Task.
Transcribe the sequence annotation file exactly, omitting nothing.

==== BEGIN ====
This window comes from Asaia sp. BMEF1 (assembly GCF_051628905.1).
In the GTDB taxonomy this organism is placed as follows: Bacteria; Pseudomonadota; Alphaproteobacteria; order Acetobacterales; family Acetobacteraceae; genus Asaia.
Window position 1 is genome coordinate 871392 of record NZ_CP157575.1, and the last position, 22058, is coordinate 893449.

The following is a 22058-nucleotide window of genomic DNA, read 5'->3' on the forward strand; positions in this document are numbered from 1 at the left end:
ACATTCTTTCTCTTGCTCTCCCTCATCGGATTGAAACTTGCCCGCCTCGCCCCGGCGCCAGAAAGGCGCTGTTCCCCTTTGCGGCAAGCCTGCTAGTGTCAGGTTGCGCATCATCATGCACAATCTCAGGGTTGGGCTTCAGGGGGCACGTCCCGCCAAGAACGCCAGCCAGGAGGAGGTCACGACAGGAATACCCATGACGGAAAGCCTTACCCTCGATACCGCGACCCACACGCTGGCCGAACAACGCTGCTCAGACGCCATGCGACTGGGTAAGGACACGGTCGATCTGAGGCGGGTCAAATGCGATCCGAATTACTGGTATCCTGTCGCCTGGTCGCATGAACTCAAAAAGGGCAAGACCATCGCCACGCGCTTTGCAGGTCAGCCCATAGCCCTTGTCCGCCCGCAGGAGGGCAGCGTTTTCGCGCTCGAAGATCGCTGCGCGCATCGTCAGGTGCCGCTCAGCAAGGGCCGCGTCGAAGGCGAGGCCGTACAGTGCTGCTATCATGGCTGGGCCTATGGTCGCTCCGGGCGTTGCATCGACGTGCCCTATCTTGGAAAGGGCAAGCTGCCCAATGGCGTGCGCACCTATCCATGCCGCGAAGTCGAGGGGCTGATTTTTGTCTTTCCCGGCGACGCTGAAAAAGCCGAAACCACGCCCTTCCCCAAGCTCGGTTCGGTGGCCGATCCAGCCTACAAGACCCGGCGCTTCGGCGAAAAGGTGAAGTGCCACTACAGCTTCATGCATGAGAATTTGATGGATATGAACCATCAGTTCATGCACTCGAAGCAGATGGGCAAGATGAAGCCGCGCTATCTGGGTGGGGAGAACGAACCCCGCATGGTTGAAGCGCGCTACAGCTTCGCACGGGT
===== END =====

This window comes from Asaia sp. BMEF1 (assembly GCF_051628905.1).
In the GTDB taxonomy this organism is placed as follows: Bacteria; Pseudomonadota; Alphaproteobacteria; order Acetobacterales; family Acetobacteraceae; genus Asaia.
Window position 1 is genome coordinate 871392 of record NZ_CP157575.1, and the last position, 22058, is coordinate 893449.

The following is a 22058-nucleotide window of genomic DNA, read 5'->3' on the forward strand; positions in this document are numbered from 1 at the left end:
ACATTCTTTCTCTTGCTCTCCCTCATCGGATTGAAACTTGCCCGCCTCGCCCCGGCGCCAGAAAGGCGCTGTTCCCCTTTGCGGCAAGCCTGCTAGTGTCAGGTTGCGCATCATCATGCACAATCTCAGGGTTGGGCTTCAGGGGGCACGTCCCGCCAAGAACGCCAGCCAGGAGGAGGTCACGACAGGAATACCCATGACGGAAAGCCTTACCCTCGATACCGCGACCCACACGCTGGCCGAACAACGCTGCTCAGACGCCATGCGACTGGGTAAGGACACGGTCGATCTGAGGCGGGTCAAATGCGATCCGAATTACTGGTATCCTGTCGCCTGGTCGCATGAACTCAAAAAGGGCAAGACCATCGCCACGCGCTTTGCAGGTCAGCCCATAGCCCTTGTCCGCCCGCAGGAGGGCAGCGTTTTCGCGCTCGAAGATCGCTGCGCGCATCGTCAGGTGCCGCTCAGCAAGGGCCGCGTCGAAGGCGAGGCCGTACAGTGCTGCTATCATGGCTGGGCCTATGGTCGCTCCGGGCGTTGCATCGACGTGCCCTATCTTGGAAAGGGCAAGCTGCCCAATGGCGTGCGCACCTATCCATGCCGCGAAGTCGAGGGGCTGATTTTTGTCTTTCCCGGCGACGCTGAAAAAGCCGAAACCACGCCCTTCCCCAAGCTCGGTTCGGTGGCCGATCCAGCCTACAAGACCCGGCGCTTCGGCGAAAAGGTGAAGTGCCACTACAGCTTCATGCATGAGAATTTGATGGATATGAACCATCAGTTCATGCACTCGAAGCAGATGGGCAAGATGAAGCCGCGCTATCTGGGTGGGGAGAACGAACCCCGCATGGTTGAAGCGCGCTACAGCTTCGCACGGGT